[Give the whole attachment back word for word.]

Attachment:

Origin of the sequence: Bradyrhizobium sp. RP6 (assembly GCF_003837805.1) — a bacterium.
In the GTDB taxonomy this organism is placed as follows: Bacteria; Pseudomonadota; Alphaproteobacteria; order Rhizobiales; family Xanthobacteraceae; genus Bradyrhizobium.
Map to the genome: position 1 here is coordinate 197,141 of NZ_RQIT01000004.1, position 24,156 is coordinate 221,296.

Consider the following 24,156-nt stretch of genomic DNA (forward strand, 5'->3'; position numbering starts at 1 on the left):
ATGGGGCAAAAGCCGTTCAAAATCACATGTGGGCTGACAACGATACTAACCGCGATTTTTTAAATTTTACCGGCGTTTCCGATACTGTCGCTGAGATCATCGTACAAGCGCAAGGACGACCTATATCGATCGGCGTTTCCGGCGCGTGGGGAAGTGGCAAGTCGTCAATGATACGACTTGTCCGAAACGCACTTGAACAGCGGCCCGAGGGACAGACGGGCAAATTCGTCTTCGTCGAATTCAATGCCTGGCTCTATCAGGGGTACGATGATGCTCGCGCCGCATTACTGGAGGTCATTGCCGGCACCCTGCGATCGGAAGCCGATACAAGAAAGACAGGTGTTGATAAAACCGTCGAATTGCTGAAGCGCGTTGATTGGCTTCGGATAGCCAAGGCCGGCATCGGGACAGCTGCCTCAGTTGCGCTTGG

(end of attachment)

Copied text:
Origin of the sequence: Bradyrhizobium sp. RP6 (assembly GCF_003837805.1) — a bacterium.
In the GTDB taxonomy this organism is placed as follows: Bacteria; Pseudomonadota; Alphaproteobacteria; order Rhizobiales; family Xanthobacteraceae; genus Bradyrhizobium.
Map to the genome: position 1 here is coordinate 197,141 of NZ_RQIT01000004.1, position 24,156 is coordinate 221,296.

Consider the following 24,156-nt stretch of genomic DNA (forward strand, 5'->3'; position numbering starts at 1 on the left):
ATGGGGCAAAAGCCGTTCAAAATCACATGTGGGCTGACAACGATACTAACCGCGATTTTTTAAATTTTACCGGCGTTTCCGATACTGTCGCTGAGATCATCGTACAAGCGCAAGGACGACCTATATCGATCGGCGTTTCCGGCGCGTGGGGAAGTGGCAAGTCGTCAATGATACGACTTGTCCGAAACGCACTTGAACAGCGGCCCGAGGGACAGACGGGCAAATTCGTCTTCGTCGAATTCAATGCCTGGCTCTATCAGGGGTACGATGATGCTCGCGCCGCATTACTGGAGGTCATTGCCGGCACCCTGCGATCGGAAGCCGATACAAGAAAGACAGGTGTTGATAAAACCGTCGAATTGCTGAAGCGCGTTGATTGGCTTCGGATAGCCAAGGCCGGCATCGGGACAGCTGCCTCAGTTGCGCTTGG